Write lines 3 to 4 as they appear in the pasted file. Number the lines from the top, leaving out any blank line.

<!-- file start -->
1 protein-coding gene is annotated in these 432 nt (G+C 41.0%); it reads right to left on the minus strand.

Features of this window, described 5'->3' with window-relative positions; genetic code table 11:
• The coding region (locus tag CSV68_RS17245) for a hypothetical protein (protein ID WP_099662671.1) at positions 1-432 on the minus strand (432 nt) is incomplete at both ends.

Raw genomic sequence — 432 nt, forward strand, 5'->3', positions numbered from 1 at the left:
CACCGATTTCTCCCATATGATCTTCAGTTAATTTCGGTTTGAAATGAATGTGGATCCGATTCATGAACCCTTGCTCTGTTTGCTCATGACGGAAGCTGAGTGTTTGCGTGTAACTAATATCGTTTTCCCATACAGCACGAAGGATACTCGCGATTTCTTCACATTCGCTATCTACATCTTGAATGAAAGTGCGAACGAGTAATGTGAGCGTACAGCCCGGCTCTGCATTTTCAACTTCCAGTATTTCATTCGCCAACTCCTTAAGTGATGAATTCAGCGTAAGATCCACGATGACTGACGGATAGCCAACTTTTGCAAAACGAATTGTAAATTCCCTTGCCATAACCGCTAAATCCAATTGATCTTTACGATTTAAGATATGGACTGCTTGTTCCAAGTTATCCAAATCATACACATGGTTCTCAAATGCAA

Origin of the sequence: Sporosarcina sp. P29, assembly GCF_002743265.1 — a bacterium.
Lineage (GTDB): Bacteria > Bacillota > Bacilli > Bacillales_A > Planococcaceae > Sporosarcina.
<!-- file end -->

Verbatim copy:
• The coding region (locus tag CSV68_RS17245) for a hypothetical protein (protein ID WP_099662671.1) at positions 1-432 on the minus strand (432 nt) is incomplete at both ends.

Raw genomic sequence — 432 nt, forward strand, 5'->3', positions numbered from 1 at the left: